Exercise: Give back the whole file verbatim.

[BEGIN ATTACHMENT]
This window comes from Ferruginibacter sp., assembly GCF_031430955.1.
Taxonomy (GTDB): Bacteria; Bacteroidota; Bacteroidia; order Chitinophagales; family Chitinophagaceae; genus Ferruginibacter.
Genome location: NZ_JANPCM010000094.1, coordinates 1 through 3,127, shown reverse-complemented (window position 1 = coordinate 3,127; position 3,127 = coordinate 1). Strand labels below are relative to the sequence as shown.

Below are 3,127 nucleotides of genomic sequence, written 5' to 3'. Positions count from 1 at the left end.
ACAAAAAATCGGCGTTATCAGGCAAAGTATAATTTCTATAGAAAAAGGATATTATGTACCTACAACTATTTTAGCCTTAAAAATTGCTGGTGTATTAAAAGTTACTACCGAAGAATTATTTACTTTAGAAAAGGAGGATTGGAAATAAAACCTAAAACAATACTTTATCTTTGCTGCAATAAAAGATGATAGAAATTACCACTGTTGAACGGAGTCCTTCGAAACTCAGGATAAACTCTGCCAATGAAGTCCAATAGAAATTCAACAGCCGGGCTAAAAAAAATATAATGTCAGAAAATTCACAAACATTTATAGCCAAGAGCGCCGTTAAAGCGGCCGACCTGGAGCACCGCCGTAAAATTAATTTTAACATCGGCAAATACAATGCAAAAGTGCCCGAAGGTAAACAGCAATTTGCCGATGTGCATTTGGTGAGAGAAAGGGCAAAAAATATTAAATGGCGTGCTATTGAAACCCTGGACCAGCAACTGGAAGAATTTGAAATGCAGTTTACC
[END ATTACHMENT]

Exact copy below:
This window comes from Ferruginibacter sp., assembly GCF_031430955.1.
Taxonomy (GTDB): Bacteria; Bacteroidota; Bacteroidia; order Chitinophagales; family Chitinophagaceae; genus Ferruginibacter.
Genome location: NZ_JANPCM010000094.1, coordinates 1 through 3,127, shown reverse-complemented (window position 1 = coordinate 3,127; position 3,127 = coordinate 1). Strand labels below are relative to the sequence as shown.

Below are 3,127 nucleotides of genomic sequence, written 5' to 3'. Positions count from 1 at the left end.
ACAAAAAATCGGCGTTATCAGGCAAAGTATAATTTCTATAGAAAAAGGATATTATGTACCTACAACTATTTTAGCCTTAAAAATTGCTGGTGTATTAAAAGTTACTACCGAAGAATTATTTACTTTAGAAAAGGAGGATTGGAAATAAAACCTAAAACAATACTTTATCTTTGCTGCAATAAAAGATGATAGAAATTACCACTGTTGAACGGAGTCCTTCGAAACTCAGGATAAACTCTGCCAATGAAGTCCAATAGAAATTCAACAGCCGGGCTAAAAAAAATATAATGTCAGAAAATTCACAAACATTTATAGCCAAGAGCGCCGTTAAAGCGGCCGACCTGGAGCACCGCCGTAAAATTAATTTTAACATCGGCAAATACAATGCAAAAGTGCCCGAAGGTAAACAGCAATTTGCCGATGTGCATTTGGTGAGAGAAAGGGCAAAAAATATTAAATGGCGTGCTATTGAAACCCTGGACCAGCAACTGGAAGAATTTGAAATGCAGTTTACC